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Customer Service by Kicks Companies on Social Media

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What started as a post on Brooks Running after seeing a response on Facebook to a customer turned into an analysis of customer service. I took a few minutes to find questions from customers and took snapshots of the responses, or lack of responses from footwear companies. Why would I even stop and do this?

Footwear Diversification: My definition of diversification is not in regard to your portfolio, but to your closet. Nike currently dominates the athletic  footwear & apparel marketplace. While other companies are creating fantastic products, distribution is typically limited to specialty shops, but the brands are basically absent from larger more traditional retailers. I would hope that those who buy footwear would be more open to trying new/different brands. I understand preference, but the marketplace is controlled by capital and asking a brand like Newton to compete with Nike or Adidas, is a waste of time. More important, trying a new brand creates a better marketplace.

Of course the natural counter is that companies make their own beds and that marketing and distribution is based on the companies direction of growth. Another counter is that people like what they like and it’s their money. I AGREE.

Now that is out of the way we can get into the discussion of customer service. All of the companies listed here will respond through their customer service channels. They all have return information on their sites. This look at customer service is a glance at Facebook response and interaction. Now, a company that gets 1000 messages will obviously have a difficult time responding to every customer. However, that company getting a thousand messages also is probably making a billion dollars, which means that they have a team handling social and its probably not just one person or one to ten social media people. I also have to add that these companies have to wade through a ridiculous amount of political, spam, hire me comments, and silly comments which makes it hard to find and respond to customers.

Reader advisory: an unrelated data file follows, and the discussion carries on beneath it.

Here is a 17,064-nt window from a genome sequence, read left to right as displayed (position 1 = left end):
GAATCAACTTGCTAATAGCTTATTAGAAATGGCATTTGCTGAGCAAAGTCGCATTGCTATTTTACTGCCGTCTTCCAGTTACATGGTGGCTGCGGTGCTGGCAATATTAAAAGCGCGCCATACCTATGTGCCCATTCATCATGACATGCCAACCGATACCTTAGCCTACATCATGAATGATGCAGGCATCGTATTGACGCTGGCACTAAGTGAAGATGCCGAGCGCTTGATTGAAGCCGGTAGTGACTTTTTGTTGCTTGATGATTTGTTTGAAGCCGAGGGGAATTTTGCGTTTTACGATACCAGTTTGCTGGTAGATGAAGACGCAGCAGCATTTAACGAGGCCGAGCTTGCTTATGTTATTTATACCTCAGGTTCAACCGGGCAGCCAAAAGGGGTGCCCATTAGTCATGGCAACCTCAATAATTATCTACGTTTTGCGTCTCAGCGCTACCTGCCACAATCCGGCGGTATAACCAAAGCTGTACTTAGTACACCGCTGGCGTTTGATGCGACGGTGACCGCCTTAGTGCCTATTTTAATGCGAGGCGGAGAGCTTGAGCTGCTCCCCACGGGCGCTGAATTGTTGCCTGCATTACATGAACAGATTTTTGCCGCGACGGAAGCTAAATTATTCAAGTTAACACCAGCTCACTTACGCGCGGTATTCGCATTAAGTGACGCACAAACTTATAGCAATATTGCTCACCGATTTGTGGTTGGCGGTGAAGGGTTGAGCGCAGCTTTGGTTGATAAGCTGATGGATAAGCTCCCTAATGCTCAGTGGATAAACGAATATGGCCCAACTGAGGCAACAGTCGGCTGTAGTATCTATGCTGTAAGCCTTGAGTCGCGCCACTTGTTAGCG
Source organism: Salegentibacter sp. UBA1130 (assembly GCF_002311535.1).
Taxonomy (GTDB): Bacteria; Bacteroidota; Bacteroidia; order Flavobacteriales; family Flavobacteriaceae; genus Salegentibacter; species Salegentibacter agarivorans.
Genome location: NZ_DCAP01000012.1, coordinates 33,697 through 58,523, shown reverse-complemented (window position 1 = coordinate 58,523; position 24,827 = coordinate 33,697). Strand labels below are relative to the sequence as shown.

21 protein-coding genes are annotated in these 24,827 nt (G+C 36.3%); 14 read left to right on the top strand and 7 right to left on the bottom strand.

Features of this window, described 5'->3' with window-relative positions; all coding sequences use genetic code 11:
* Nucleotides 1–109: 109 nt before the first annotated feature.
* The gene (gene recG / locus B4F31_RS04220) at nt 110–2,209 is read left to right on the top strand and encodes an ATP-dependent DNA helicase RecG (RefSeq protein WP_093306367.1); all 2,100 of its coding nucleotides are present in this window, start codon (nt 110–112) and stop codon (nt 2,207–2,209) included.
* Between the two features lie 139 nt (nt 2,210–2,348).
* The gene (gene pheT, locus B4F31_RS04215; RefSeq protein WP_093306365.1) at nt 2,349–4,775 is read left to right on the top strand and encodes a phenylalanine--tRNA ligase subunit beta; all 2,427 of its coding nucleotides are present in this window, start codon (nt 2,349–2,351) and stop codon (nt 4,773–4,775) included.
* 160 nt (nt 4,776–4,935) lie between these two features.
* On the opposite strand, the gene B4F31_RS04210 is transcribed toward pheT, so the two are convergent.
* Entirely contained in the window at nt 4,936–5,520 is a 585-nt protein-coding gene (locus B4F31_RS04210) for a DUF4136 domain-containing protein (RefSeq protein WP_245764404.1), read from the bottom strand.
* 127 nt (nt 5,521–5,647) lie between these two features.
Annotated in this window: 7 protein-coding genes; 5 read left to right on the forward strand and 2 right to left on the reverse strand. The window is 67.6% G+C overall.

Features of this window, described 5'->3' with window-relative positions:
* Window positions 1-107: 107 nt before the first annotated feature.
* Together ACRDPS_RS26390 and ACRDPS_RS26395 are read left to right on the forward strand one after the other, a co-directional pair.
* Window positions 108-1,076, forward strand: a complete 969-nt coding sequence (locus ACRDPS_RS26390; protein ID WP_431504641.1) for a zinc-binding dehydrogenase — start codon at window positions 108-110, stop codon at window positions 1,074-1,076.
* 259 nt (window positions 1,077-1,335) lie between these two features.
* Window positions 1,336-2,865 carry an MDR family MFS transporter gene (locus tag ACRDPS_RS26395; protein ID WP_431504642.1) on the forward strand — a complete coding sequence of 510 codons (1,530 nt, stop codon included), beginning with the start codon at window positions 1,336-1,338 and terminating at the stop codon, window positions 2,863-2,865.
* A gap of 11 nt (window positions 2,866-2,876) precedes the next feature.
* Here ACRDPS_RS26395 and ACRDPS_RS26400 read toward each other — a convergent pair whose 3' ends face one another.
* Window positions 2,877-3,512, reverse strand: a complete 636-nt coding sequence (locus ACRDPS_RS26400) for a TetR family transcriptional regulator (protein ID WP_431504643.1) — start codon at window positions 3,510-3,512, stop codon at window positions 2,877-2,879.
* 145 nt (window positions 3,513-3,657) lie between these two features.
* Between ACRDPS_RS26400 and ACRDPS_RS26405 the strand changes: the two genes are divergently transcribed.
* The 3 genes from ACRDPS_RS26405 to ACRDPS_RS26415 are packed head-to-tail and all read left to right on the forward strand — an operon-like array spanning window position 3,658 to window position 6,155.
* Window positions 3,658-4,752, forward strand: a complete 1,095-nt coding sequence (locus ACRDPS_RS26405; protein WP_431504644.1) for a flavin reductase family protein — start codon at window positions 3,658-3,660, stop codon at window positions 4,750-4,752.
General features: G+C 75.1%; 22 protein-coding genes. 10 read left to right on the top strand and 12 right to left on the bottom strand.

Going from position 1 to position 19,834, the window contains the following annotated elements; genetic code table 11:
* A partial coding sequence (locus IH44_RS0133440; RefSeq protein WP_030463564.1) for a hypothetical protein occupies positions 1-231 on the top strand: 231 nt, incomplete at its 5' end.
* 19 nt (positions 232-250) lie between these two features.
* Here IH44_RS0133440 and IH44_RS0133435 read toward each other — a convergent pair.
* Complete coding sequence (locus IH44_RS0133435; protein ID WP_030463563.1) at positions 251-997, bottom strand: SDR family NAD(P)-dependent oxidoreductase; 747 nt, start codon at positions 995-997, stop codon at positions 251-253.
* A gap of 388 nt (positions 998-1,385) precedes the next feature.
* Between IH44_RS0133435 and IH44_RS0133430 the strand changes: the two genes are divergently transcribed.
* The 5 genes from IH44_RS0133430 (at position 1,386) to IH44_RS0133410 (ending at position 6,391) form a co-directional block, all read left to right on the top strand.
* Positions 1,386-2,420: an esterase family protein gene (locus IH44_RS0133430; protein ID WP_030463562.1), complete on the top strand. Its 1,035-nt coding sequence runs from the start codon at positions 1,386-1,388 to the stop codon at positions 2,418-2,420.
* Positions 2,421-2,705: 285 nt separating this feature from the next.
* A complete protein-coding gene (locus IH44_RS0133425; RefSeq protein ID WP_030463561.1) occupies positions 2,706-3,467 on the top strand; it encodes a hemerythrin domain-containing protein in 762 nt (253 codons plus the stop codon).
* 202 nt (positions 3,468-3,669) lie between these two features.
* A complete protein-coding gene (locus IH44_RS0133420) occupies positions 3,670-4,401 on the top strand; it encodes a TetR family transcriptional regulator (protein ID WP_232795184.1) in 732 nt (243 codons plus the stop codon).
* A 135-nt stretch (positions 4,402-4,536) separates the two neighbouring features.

With all of that said, this is not a bulletproof report. It is a quick analysis using pictures. The brands are in alphabetical order:

Adidas on Facebook – Below are three different snapshots. The posts could be considered trolling, but there are two posts basically addressing the issue of crediting customers. Is it better to respond or leave the posts up there? I’m not sure, but I realize customers can make some unreasonable demands and they also tend to miss the information available on the website. Should adidas delete the posts? Are they correct in simply avoiding a back and forth? I am not a big fan of social, but the moment you create a fan page your job is to monitor and respond.

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Asics on Facebook – Below is a post from Asics. Asics is a smaller company, but not that small. Here you see a very engaged Facebook page. It’s an interesting comparison to adidas. What do you think?


Brooks on Facebook – Below are two completely different type of comments and answers. Like Asics, Brooks takes the time to give detailed instruction on one and they even take a suggestion and state that they will forward the message.


Newton on Facebook – I could have pulled any number of messages from Newton’s page, but there weren’t many complaints. There weren’t any spammers, there were just accolades and questions about where and when they could pick up certain items. Newton, Asics, and Brooks share a common denominator, they are all running shoe companies first. Right now Basketball shoes are sliding in sales. Could it be that the running community is more sensitive to its customers?